History of a stable story
In just a few years, Botswana has become the most stable and thriving country on the African continent. Botswana represents, according to the World Bank, “one of the true successes of economic and human development in Africa”. Its history also takes us back to the beginnings of human habitation on the African continent.
Since several African nations gained their independence in the 1960s, Africa has undergone major transformations, moving from the independence euphoria and pessimism of the 1970s and 1980s to the optimism of the 1990s that has led some media to speak of “Afro-realism”. We have moved from headlines such as “Africa, the hopeless continent” to “Africa emerges, the hopeful continent”.
The problems are not over, but the hopes have been increasing so that more than one country has managed to advance for the good of the population in general. One such country is Botswana.
Upon independence from the United Kingdom in September 1966, Botswana’s future was not very promising; five decades later, it is considered one of the most stable and thriving countries on the African continent. Botswana is the only African country that has not suffered any coup d’état, maintaining exemplary stability. In its 2017 report, the World Bank ranked Botswana among the 16 countries with the greatest political stability and absence of violence in the world and the first among the African people.
For the United Nations, Botswana is “one of the true successes of Africa’s economic and human development”. Greg Mills of the Brenthurst Foundation, an independent South African economic research group, says that Botswana’s transformation is “the result of a long-term vision, political stability and prudent governments”. Situated in southern Africa, the Republic of Botswana is bordered to the north by Zambia and Angola, to the south by South Africa, to the east by Zimbabwe and to the west by Namibia. Its area is as large as that of the Iberian Peninsula (Spain and Portugal), with a population of 2,370,000 inhabitants since the Kalahari desert occupies 70% of the territory (with only 4% of the remaining area suitable for agriculture). In the north are the marshy basins of the rivers Makgarikgari and Okavango that irrigate a large expanse of savannas, where livestock and agriculture are the main economic activities. Although English is the official language, Setsuana, Cannabis, San (Bushman), Khoi-khoi (Hotentote) and Ndebele are spoken. Its inhabitants are mostly Christians (76%), of which 6% are Catholics; 20% are faithful to the traditional religion and the rest are minorities Buddhists, Hindus, Jews and Muslims.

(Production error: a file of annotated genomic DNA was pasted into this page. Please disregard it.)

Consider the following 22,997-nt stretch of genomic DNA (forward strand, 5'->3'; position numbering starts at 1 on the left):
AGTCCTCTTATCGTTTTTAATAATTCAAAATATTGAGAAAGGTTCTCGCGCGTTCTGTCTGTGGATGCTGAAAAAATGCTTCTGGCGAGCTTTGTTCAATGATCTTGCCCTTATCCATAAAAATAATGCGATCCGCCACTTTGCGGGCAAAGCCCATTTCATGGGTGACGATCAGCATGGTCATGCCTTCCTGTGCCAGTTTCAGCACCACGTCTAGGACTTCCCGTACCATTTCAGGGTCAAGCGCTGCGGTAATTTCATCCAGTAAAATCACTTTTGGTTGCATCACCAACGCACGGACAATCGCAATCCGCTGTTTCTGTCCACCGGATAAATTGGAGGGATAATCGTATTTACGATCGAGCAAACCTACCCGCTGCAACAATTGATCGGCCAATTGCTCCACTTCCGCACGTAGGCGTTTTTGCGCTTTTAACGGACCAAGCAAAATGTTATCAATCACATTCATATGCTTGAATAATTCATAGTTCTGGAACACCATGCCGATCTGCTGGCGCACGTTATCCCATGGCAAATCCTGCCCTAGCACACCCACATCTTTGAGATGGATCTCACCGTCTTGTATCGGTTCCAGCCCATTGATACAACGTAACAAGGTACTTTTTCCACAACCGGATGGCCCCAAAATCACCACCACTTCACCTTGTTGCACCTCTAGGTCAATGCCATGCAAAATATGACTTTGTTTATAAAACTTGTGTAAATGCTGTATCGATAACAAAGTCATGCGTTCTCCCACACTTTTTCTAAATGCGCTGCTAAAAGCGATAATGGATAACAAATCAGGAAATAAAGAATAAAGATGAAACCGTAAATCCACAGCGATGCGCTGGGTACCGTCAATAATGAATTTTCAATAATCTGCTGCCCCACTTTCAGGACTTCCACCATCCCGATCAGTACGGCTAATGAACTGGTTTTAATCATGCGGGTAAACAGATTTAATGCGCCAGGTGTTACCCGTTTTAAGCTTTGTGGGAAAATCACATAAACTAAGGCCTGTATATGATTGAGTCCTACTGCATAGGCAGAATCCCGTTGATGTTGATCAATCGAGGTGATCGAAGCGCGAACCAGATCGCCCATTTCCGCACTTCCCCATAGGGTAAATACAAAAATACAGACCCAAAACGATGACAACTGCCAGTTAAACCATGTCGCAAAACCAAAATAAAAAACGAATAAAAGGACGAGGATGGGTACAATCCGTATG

At the origin of the first African peoples
To get to know Botswana you have to delve into its past, a past that goes back millennia, to the dawn of humanity, when man took his first steps through the savannas of southern and eastern Africa. These peoples inhabited the great plains, moving with the seasons through meadows and mountains through the great wetlands that covered the north of Botswana. Thirty thousand years ago, the Bushmen, the main hominid group in southern Africa, evolved into an organized society of hunter-gatherers; anthropologists believe they are the ancestors of today’s Bushmen living in Botswana. With the Neolithic, some of these peoples adopted a pastoral lifestyle, sowing and grazing cattle on the banks of the Okavango River. Some migrated west to central Namibia, and in 70 B.C., others reached the Cape of Good Hope.
Between 200 and 500, the Bantu came to these lands from the north and east of the continent. One of the first and most powerful groups to inhabit this region was the Sotho-Tswana, formed by three peoples: the northern Basotho who settled in South Africa; the southern Basotho who settled in Leshoto; and the western Basotho who occupied what is now Botswana. By the year 600, groups of nomadic herders began to arrive from Zimbabwe; in the 13th century almost all of eastern Botswana was under the influence of Great Zimbabwe, one of Africa’s most legendary ancient kingdoms. Between the 12th and 15th centuries, Great Zimbabwe absorbed many tribal territories in northeastern Botswana; several hundred years later, the region was part of the Monomatapa kingdom that succeeded that of Great Zimbabwe.
From the 18th century onwards, the British, Dutch and Portuguese arrived. The British tried to unite the continent from South Africa to Egypt and the Portuguese wanted to unite their colonies of Angola and Mozambique through Botswana. The fact is that this region became a real crossroads between the different strategic colonial interests, and between these and the Tswana tribes. In 1840, came the Boers or Afrikaners who were Dutch settlers fleeing the English established in Cape Town.
The Boers, who were farmers, disputed the scarce fertile lands to the Tswanas, provoking conflicts between them and the Zulu whom the white settlers had expelled from southern Africa.
Many Tswana began working on the Boers’ farms, but it was an uncomfortable association plagued with revolt and violence. In 1895, three tribal Tswana kings went to London seeking support against the Boers and against German expansion from Namibia.
Botswana became a British protectorate under the name Bechuanaland, but the Tswana kings had to grant, in exchange for protection, that the British Company of South Africa build a railway between their lands and Zimbabwe. British tutelage prevented these lands from being absorbed by South Africa, but facilitated economic domination by the Boers. Great Britain colonised Botswana until, giving in to the nationalist movement, which began in the 1950s, it granted independence on 30 September 1966.
Magazine Africana from the Sector of Spain, n° 197 of June 2019